Wonderful question. Yes, I have definitely struggled with this, though I think I have less of complicated relationship with “home” because I have never incorporated the characteristics that one might think of when they hear the word, “wife,” “stay-at-home mom,” “homemaker,” etc. I have always put writing before any sort of house chore.

    My husband (thankfully) does about 98% of all the cooking because I never really learned how to cook. In fact, at my baby shower many years ago, a couple friends were so concerned I didn’t know how to cook they gave me recipes and tried to teach me how to make simple meals at the shower. I remember my mum being so concerned I would learn, she said to my friends, “Don’t teach her, once she learns it will always be her job.”

    But I guess thankfully, I have never been the domestic goddess or felt my value derived from what was once called “woman’s work.” I was always much more interested in what were the “male roles” of a household when I was growing up. I spent many hours in my dad’s office helping him with bills and investments. In fact, I remember asking my mum if she would teach me how to do laundry and she said no, that it wasn’t anything I should learn how to do.

    So while I do know how to do laundry now, my favorite tasks are paying bills, balancing the checkbook, and managing our family’s finances. Though I do love to sweep the hardwood floors.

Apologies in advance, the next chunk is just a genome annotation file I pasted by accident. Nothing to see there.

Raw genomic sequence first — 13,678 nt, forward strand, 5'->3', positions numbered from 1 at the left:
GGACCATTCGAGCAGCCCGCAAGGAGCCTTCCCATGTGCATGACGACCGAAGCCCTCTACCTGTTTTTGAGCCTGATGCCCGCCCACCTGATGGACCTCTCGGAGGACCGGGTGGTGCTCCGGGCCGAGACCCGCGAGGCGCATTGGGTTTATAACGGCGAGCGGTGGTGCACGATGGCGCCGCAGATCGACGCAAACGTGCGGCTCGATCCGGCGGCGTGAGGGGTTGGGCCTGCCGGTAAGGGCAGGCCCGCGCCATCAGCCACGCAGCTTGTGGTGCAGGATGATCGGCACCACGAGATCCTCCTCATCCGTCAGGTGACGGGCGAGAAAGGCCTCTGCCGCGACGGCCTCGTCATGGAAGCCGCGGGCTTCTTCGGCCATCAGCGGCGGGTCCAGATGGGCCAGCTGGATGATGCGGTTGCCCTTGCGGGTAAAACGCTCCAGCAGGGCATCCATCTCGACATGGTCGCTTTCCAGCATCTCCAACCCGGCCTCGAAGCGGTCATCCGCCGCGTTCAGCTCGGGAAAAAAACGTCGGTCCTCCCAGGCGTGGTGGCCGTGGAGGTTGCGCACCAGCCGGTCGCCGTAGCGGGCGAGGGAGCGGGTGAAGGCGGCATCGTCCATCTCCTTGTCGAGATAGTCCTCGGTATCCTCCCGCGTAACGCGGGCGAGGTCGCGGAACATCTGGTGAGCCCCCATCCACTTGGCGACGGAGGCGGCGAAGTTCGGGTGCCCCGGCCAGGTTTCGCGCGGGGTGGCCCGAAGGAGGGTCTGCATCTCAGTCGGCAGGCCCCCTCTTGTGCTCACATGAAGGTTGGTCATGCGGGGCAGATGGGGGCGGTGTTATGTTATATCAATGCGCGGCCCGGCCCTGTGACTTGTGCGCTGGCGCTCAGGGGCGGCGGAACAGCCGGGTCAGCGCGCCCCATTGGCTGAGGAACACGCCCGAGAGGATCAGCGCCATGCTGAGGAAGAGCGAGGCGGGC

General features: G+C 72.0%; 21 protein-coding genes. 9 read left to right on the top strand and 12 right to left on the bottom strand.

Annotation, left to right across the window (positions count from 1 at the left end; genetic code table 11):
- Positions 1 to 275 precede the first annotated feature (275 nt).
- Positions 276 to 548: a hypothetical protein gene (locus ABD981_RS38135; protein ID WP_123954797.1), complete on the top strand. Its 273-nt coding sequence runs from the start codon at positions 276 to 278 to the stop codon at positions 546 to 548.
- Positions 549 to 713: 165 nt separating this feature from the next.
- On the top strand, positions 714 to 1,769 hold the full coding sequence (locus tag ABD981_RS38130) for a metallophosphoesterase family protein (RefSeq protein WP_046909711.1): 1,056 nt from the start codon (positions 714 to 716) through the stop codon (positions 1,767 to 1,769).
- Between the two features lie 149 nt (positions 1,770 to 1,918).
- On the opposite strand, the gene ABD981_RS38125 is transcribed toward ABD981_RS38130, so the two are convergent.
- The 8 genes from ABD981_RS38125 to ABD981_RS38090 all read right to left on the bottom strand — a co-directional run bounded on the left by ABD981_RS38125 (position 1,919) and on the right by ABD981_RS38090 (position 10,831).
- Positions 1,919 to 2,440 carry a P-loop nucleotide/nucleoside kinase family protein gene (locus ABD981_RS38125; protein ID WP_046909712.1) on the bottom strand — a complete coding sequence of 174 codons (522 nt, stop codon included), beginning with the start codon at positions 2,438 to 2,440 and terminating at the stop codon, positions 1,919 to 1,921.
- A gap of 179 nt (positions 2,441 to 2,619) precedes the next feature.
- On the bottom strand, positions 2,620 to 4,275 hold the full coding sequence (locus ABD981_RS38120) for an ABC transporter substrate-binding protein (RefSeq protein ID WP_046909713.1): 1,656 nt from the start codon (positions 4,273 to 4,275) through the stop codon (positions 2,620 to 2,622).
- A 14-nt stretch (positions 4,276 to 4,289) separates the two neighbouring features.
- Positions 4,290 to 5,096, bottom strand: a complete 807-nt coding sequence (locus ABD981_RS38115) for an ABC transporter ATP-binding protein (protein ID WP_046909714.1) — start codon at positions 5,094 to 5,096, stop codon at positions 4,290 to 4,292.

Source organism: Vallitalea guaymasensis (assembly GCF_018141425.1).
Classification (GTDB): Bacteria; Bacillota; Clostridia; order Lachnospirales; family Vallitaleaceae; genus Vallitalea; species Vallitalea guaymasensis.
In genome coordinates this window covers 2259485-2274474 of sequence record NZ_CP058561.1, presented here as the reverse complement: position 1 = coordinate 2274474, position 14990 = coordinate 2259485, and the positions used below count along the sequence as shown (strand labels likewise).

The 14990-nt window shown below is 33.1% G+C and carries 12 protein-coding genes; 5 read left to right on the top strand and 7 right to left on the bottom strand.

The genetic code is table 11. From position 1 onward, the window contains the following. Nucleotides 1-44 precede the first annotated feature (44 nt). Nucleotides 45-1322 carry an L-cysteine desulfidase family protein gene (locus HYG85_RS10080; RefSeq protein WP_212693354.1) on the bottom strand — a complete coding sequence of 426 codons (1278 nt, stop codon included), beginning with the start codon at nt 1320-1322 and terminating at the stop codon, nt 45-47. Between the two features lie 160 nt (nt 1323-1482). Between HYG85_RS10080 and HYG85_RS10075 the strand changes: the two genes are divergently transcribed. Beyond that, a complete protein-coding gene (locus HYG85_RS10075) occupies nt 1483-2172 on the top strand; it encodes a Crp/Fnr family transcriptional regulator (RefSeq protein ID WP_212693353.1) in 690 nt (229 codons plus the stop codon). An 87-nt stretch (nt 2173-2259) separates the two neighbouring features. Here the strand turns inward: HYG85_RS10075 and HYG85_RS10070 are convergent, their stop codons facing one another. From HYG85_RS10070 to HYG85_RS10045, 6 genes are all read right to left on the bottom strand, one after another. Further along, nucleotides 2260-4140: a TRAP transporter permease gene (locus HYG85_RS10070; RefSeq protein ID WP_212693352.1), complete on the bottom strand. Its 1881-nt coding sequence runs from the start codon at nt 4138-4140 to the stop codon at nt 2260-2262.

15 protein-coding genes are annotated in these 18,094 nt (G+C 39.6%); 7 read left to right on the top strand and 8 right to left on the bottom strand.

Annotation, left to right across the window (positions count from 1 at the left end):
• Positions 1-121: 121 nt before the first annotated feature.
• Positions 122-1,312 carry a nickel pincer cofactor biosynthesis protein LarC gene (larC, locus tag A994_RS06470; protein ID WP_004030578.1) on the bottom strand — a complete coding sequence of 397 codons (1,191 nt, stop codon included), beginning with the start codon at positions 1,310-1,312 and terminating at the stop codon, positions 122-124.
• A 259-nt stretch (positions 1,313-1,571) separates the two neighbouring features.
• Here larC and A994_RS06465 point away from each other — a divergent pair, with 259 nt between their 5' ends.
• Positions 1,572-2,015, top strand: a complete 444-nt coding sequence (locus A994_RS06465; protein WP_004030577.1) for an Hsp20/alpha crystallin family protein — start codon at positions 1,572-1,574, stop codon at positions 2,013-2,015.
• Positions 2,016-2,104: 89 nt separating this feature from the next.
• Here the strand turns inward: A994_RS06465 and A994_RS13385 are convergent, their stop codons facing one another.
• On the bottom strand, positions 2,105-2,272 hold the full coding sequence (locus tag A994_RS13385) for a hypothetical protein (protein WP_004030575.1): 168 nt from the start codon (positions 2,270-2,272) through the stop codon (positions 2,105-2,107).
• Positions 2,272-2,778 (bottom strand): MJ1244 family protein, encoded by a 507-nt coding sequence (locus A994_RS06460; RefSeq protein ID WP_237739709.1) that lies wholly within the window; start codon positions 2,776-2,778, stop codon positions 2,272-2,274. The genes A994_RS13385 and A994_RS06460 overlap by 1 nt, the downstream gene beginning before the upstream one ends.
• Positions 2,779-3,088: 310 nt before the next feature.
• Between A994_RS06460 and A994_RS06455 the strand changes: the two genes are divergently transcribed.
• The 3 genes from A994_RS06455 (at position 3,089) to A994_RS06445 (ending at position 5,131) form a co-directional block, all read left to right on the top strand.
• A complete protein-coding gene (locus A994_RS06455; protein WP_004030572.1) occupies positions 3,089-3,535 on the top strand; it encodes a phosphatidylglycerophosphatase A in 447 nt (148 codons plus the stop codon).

And some of the complexity of home that I struggled with for awhile (especially after having a child when it can feel as if the best thing I could offer the world was homemade cupcakes) was that I was not especially good in cooking, baking, chores, you name it. And I despised scrapbooking. So the part of me that wanted to be seen as “a good mom” had to realize that while I don’t offer my daughter the traditional role as mother (which I’ve grown proud of), I offer other skills and characteristics that will help her find her path as a woman in the world.

    But I do love being at home. I think this is the introverted part of me that gains its energy from solitude. And I think I have always been someone who loves comfort and who has always been slow to change. For me, in the best sense, home offers me warmth and comfort. In the worst sense, it can take away time to write and one’s passion.

    In fact, the very first poem in my book is about your very question. It’s entitled, “Another Empty Window Dipped in Milk” and it deals with my absolute fear of being too comfortable being a housewife or a woman who doesn’t follow her creative passion and instead relies on security and domesticity.

    Another poem “Ghosts” deals with trying to balance my life as a writer and my family. It is based on the fear of neglect whether it be neglecting my family for writing or vice versa.

    Nandini, I hope this answers your question. It’s a bit wordy, but as you suggest, this is a complex issue that each woman deals with individuality based on our own beliefs, biases, and habits.

    Thank you for asking that.